Kuala Lumpur: Pembinaan BLT, a company owned by Malaysia's government, plans to sell 10 billion ringgit ($3.3 billion (Dh12.12 billion) of Islamic bonds to fund upgrades to national police facilities, a spokesman said.
The sukuk issuance will be the biggest in the Southeast Asian nation in more than three years, according to data compiled by Bloomberg.
The government raised $1.25 billion from its first Sharia-compliant dollar bond in eight years last May, drawing bids for five times the debt on offer.
The 3.928 per cent notes yielded 2.84 per cent in Kuala Lumpur yesterday, prices from the Royal Bank of Scotland Group show.
"There's likely to be a lot of interest from Gulf Cooperation Council countries," Mohammad Noor A Rahman, chief executive officer of OSK-UOB Islamic Fund Management, said in a telephone interview in Kuala Lumpur.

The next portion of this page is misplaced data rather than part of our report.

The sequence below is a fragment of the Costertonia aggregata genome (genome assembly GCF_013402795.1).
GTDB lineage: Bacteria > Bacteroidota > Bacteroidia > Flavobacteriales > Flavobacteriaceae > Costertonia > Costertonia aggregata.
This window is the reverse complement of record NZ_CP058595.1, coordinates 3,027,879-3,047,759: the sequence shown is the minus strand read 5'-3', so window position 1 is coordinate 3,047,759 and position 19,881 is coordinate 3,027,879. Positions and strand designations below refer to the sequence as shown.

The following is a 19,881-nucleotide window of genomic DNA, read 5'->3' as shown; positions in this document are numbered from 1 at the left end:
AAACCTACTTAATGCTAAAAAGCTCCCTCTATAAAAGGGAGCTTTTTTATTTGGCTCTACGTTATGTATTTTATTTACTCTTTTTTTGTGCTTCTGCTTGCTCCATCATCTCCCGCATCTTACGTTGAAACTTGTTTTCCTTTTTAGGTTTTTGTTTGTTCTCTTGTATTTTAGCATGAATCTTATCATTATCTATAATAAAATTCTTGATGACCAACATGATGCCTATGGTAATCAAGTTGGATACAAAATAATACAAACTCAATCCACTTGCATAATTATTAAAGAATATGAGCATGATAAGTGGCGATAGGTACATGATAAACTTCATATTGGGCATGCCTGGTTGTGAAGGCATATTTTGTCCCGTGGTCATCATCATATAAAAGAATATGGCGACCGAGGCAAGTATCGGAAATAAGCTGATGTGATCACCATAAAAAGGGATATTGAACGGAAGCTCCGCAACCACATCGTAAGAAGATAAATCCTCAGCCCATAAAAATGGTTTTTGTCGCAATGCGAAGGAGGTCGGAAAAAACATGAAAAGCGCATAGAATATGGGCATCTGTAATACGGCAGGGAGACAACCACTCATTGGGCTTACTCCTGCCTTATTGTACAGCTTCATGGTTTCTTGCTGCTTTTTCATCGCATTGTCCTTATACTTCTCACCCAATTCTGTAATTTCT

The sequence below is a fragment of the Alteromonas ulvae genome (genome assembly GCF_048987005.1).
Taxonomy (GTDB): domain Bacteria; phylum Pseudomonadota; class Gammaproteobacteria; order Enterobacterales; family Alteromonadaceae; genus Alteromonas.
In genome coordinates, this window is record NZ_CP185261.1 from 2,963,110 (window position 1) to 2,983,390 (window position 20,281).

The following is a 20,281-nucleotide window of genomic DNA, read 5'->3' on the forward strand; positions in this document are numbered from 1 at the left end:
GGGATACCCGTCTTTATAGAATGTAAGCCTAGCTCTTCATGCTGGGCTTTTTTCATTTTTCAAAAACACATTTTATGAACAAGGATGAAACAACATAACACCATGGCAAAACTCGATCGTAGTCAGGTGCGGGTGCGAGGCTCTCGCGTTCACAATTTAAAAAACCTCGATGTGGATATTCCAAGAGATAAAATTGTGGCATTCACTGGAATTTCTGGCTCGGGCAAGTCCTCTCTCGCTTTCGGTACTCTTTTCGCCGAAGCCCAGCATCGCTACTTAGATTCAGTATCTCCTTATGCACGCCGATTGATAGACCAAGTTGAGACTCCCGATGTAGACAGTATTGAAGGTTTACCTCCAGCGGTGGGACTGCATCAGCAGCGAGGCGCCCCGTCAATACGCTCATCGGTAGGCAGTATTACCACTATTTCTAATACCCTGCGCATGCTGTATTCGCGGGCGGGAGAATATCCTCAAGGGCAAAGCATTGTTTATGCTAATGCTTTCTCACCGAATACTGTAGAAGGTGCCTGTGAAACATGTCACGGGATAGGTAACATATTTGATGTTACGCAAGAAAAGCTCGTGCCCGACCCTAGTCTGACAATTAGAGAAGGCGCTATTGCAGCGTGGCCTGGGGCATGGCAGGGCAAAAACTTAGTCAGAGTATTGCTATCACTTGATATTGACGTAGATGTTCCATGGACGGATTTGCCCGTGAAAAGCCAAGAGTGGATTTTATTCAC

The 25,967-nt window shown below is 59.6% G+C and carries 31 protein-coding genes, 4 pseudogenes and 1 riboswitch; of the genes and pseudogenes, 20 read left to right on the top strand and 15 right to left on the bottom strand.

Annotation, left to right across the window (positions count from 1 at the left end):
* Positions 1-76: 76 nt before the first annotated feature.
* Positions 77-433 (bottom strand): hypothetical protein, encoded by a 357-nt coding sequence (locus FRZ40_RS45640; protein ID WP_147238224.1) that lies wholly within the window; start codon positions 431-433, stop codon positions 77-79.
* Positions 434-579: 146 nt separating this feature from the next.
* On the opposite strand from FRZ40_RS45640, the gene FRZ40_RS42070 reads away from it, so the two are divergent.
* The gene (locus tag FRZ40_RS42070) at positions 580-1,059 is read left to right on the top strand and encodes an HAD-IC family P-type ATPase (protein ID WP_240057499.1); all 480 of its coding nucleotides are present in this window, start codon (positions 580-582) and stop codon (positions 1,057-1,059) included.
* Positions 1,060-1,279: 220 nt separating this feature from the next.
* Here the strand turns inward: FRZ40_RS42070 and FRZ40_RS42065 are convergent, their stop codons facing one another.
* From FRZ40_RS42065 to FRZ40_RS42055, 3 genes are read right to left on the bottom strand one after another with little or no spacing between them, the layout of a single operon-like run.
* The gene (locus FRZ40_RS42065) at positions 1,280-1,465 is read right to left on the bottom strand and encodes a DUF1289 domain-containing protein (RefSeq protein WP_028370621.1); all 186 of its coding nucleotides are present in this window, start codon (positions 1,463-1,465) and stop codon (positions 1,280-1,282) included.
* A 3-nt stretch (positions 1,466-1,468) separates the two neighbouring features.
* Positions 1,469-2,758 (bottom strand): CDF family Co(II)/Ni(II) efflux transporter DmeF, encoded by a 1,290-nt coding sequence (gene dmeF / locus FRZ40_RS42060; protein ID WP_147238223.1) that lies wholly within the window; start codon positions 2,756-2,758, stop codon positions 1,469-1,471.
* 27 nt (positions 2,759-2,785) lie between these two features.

"I visited the Middle East in December and they have sovereign-wealth funds looking for sukuk investments."
Maturity in 25 years
The sukuk program will have a maturity of up to 25 years, with CIMB Investment Bank acting as principal adviser and lead arranger, according to an advertisement by Pembinaan in yesterday's Edge Financial Daily newspaper.
The joint lead managers are AmInvestment Bank, Bank Islam Malaysia, Maybank Investment Bank, and RHB Investment Bank.
Pembinaan was established by the government in 2005 following a royal commission which concluded housing and facilities for Malaysia's police were "unsatisfactory" and a "major" challenge.